Pensions minister Steve Webb says the upcoming consultation on defined ambition will not set out prescriptive single-model options for enhanced defined benefit (DB) and defined contribution (DC) provision.
The minister confirmed to Westminster Employment Forum delegates that the paper, which will be published "very shortly", will focus on three strands: flexible DB; risk sharing; and risk pooling, or collective DC (CDC).
Webb said time is "running out" to get options on the table for private sector employers still running DB schemes.
He explained: "Contracting-out ends in 2016. Big occupational schemes that are still left in the DB space are making decisions over the next year.
"Some of them are consulting today, and those schemes need to know what their options are if they're going to stay in anything that looks like a DB space."
Webb quoted figures from The Purple Book, published jointly by The Pensions Regulator (TPR) and Pension Protection Fund (PPF), which showed about 1.9m private sector employees still had access to a DB scheme.
He said: "That's a hell of a lot less than it used to be, but it's still worth having.
"If we can do things that make firms feel it's worth staying in something that looks like DB, then it's worth doing. We've been talking to firms a lot over the summer, asking what they need, and we will try and facilitate that."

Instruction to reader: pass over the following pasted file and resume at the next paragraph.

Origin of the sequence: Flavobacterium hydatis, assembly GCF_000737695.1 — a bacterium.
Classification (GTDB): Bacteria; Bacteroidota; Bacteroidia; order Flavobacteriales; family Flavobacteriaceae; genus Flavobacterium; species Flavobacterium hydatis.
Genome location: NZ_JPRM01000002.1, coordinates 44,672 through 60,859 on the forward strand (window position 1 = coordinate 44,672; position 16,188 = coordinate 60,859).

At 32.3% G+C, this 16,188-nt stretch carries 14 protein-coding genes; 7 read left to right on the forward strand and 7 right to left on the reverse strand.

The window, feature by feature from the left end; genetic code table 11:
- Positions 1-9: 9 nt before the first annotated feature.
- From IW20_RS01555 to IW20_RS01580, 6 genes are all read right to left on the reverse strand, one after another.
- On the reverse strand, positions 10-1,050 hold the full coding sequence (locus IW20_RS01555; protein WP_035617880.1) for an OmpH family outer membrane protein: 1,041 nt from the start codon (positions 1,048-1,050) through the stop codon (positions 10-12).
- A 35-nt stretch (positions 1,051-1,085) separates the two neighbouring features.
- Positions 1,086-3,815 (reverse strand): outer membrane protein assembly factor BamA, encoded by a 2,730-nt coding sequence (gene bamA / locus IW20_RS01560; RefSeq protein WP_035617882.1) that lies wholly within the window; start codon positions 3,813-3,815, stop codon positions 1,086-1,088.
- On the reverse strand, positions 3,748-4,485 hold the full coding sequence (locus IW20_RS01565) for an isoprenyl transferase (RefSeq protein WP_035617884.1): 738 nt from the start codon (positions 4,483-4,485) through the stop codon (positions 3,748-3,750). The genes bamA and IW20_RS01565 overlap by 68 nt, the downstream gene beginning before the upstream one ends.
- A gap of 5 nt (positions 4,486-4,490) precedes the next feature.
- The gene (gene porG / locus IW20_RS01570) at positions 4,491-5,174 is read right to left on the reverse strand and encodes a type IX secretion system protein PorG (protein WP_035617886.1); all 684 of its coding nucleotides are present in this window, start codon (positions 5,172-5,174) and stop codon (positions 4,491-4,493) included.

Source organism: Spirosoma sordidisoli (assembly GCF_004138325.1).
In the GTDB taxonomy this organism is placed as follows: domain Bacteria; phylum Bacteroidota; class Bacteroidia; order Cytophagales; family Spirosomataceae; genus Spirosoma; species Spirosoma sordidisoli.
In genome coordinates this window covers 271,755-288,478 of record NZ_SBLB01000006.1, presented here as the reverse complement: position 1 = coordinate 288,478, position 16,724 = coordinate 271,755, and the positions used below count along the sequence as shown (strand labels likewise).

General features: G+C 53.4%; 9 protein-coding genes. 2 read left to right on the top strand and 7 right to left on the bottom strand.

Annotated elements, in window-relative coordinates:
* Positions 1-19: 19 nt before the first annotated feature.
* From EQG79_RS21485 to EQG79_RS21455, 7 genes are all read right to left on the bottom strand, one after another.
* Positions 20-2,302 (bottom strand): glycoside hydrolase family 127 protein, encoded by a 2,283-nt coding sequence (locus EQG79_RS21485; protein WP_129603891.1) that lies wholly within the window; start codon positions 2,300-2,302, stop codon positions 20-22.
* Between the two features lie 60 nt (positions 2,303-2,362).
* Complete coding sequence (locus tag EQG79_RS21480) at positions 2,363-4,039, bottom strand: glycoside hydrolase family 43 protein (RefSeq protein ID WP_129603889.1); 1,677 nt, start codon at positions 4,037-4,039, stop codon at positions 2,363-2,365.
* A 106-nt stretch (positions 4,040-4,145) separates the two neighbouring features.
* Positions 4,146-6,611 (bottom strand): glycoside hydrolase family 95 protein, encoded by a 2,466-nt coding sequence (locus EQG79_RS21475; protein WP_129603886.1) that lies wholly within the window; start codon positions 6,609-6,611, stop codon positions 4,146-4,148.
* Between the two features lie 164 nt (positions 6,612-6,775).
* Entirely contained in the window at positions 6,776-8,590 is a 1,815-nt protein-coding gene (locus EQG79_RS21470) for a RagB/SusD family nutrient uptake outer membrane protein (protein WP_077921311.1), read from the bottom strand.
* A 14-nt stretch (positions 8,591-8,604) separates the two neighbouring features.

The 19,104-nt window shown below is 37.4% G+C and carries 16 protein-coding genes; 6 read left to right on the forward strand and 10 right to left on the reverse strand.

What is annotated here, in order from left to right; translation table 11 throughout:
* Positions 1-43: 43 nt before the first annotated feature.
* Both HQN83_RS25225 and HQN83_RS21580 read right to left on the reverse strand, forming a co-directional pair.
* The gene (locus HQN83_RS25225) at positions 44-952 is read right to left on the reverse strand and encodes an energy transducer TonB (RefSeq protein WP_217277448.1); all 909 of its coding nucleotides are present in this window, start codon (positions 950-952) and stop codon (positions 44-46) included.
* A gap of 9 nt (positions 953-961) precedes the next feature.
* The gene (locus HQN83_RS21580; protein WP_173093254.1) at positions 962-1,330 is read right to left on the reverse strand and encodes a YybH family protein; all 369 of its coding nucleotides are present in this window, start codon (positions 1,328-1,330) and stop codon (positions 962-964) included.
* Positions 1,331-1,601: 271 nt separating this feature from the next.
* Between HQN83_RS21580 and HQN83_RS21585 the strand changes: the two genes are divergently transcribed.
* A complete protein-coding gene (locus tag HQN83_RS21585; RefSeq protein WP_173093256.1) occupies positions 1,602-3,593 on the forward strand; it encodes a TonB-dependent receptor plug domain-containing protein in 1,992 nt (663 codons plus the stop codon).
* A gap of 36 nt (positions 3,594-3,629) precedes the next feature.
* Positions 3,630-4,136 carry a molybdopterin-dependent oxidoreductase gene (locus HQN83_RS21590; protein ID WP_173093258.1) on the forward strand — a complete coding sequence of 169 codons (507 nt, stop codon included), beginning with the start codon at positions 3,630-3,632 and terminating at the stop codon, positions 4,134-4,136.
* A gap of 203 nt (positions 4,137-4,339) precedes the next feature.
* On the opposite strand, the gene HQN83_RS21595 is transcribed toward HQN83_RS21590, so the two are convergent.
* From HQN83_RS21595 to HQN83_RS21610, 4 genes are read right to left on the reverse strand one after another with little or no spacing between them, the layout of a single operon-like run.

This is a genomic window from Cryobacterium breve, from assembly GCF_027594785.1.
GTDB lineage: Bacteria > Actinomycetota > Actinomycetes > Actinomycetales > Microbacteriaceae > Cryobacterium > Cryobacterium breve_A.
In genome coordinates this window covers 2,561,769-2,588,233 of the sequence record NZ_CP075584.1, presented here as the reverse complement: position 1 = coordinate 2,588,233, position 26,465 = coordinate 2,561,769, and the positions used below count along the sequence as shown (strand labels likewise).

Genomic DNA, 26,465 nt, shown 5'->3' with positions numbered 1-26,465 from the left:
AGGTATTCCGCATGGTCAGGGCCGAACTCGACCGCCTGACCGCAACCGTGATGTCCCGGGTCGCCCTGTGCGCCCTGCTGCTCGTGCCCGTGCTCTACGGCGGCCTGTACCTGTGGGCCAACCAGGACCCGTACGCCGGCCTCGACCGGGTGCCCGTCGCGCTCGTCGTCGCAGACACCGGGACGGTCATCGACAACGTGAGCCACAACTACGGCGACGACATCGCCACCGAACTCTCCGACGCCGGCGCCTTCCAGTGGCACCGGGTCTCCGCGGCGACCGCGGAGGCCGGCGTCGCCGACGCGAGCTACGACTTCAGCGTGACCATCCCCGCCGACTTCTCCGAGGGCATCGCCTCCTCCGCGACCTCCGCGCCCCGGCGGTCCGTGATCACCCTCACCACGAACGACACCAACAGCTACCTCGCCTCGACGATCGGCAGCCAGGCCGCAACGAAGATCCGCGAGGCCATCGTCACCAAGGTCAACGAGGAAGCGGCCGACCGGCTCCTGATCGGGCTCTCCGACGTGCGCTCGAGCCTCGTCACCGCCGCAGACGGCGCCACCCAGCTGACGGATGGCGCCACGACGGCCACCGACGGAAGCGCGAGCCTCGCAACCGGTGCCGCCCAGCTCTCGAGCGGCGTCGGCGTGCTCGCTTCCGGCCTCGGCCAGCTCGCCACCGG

The second strand of the DA paper will look at "making sure people's pension pots become more certain over their working lives and how that might work in a world of solvency requirements".
A third section will look at CDC and its potential to lessen risk for savers, he added.
Ultimately, DA is meant to be "enabling" for employers, Webb stressed, and will not set out rigidly prescriptive frameworks.
He said: "They're not single models. They're not ‘you can only do it via a, b, c'. It's meant to be creating a permissive legal framework that where an employer is willing to do more than the bare minimum, we the regulators are on their side, not in their way."
After outlining Webb's ideas around ‘DB-lite' and ‘DC-plus' last year, the Department for Work and Pensions (DWP) said in May it was exploring three DB-style models in more depth.
Webb subsequently confirmed to PP that the department was looking into collective DC models as part of the project.
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